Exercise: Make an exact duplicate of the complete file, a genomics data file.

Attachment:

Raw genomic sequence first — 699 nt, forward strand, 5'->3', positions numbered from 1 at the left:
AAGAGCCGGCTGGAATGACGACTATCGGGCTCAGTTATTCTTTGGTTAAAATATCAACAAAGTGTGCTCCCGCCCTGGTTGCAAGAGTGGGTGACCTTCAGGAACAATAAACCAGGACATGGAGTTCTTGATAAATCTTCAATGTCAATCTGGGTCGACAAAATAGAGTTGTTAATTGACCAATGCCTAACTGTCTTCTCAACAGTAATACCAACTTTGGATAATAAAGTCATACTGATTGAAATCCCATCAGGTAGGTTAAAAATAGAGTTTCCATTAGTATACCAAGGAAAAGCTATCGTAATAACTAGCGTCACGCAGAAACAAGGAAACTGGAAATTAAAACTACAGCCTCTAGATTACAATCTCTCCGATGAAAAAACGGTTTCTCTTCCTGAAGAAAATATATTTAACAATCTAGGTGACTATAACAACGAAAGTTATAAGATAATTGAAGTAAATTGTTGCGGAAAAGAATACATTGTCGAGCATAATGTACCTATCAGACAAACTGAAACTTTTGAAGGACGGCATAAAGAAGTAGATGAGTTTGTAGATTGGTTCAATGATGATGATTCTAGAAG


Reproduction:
Raw genomic sequence first — 699 nt, forward strand, 5'->3', positions numbered from 1 at the left:
AAGAGCCGGCTGGAATGACGACTATCGGGCTCAGTTATTCTTTGGTTAAAATATCAACAAAGTGTGCTCCCGCCCTGGTTGCAAGAGTGGGTGACCTTCAGGAACAATAAACCAGGACATGGAGTTCTTGATAAATCTTCAATGTCAATCTGGGTCGACAAAATAGAGTTGTTAATTGACCAATGCCTAACTGTCTTCTCAACAGTAATACCAACTTTGGATAATAAAGTCATACTGATTGAAATCCCATCAGGTAGGTTAAAAATAGAGTTTCCATTAGTATACCAAGGAAAAGCTATCGTAATAACTAGCGTCACGCAGAAACAAGGAAACTGGAAATTAAAACTACAGCCTCTAGATTACAATCTCTCCGATGAAAAAACGGTTTCTCTTCCTGAAGAAAATATATTTAACAATCTAGGTGACTATAACAACGAAAGTTATAAGATAATTGAAGTAAATTGTTGCGGAAAAGAATACATTGTCGAGCATAATGTACCTATCAGACAAACTGAAACTTTTGAAGGACGGCATAAAGAAGTAGATGAGTTTGTAGATTGGTTCAATGATGATGATTCTAGAAG